The tape recording also highlighted the involvement of top State Intelligence Agency (BIN) officials, but none have been brought to court so far.
Rachland said this year the record on enforcement of human rights would be no different than last year. "As long as human rights violations are still perceived as political bargaining chips, human rights enforcement will not be possible."
Bhatara Ibnu Reza, research coordinator for Imparsial, worried there would be even more lip service paid to human rights this year ahead of the 2009 presidential election -- without any action to follow.
"Political groups will run a lot of human rights campaigns to attract grassroots voters. But whether there will actually be any action or not depends on political interests."
As compared to human rights, he said that stability and security were just likely to interest voters from the middle to upper income brackets.
"Human rights enforcement is merely a show here. You already have the law -- the 1945 Constitution -- to uphold human rights. But our leaders lack determination to put that into practice," said Bhatara. (lln)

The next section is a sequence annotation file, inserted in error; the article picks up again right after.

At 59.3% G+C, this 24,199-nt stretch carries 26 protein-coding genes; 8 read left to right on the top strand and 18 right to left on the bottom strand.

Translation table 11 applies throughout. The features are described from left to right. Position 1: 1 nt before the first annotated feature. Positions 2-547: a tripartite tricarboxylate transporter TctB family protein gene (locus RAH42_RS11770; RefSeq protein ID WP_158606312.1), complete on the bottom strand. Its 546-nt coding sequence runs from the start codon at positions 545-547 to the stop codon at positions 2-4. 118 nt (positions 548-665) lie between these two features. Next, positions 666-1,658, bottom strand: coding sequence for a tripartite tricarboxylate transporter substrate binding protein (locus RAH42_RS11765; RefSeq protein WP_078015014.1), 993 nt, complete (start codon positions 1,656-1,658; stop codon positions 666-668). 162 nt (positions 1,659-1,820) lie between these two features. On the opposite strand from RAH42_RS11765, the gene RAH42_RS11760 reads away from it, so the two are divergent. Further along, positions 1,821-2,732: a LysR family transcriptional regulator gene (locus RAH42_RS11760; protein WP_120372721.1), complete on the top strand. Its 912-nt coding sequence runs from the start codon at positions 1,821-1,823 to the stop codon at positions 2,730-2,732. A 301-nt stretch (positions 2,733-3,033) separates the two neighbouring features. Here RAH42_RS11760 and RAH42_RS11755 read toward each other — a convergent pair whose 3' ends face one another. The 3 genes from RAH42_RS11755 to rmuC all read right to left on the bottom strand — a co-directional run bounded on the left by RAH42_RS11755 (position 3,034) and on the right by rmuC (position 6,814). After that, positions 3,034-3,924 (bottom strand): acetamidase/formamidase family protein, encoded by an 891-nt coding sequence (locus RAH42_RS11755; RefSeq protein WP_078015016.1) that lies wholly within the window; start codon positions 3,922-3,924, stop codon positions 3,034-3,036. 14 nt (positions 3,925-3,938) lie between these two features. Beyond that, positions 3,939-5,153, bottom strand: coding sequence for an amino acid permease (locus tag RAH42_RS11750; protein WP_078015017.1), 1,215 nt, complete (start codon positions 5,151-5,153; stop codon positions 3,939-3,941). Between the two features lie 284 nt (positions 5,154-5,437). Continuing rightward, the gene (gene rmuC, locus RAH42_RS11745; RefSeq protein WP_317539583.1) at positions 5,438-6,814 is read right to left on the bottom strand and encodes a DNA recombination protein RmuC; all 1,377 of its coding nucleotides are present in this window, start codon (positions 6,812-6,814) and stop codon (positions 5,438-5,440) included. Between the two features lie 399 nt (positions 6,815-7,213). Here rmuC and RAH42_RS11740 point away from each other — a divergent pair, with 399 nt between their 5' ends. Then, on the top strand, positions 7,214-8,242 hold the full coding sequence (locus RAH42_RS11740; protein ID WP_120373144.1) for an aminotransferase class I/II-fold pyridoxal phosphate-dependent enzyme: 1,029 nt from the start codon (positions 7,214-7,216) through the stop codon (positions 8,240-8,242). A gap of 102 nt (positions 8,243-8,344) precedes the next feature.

photos: Rights, Wrongs: Vice President Jusuf Kalla (center) chats with National Commission on Human Rights chairman Ifdhal Kasim (left(JP/R. Berto Wedhatama); and Torch of Rights: A group of athletes run in the Global Human Rights Torch Relay procession in Senayan, Central Jakarta, Friday. The torch was lit in Athens on August 9, 2007, as part of activities to welcome the Beijing 2008 Olympics and as an international campaign against human rights violations in China. The global torch relay is being jointly held by the Coalition for the Investigation of Torture Against Falun Gong and world human rights activists. (JP/J.Adiguna)
The Jakarta Post Saturday, January 5, 2008
Democracy, sound economy remain out of reach despite reform
Desy Nurhayati, The Jakarta Post, Jakarta
Corrupt behavior in politics and complicated bureaucracy are believed to be the factors keeping benevolent democracy and a sound economy out of Indonesia's reach even after 10 years of reform, experts said in a discussion Friday.
Siti Zuhro from the Center of Political Studies at the Indonesian Institute of Sciences blamed ethical shortcomings of politicians for failure to achieve full democratization and bureaucratic reform.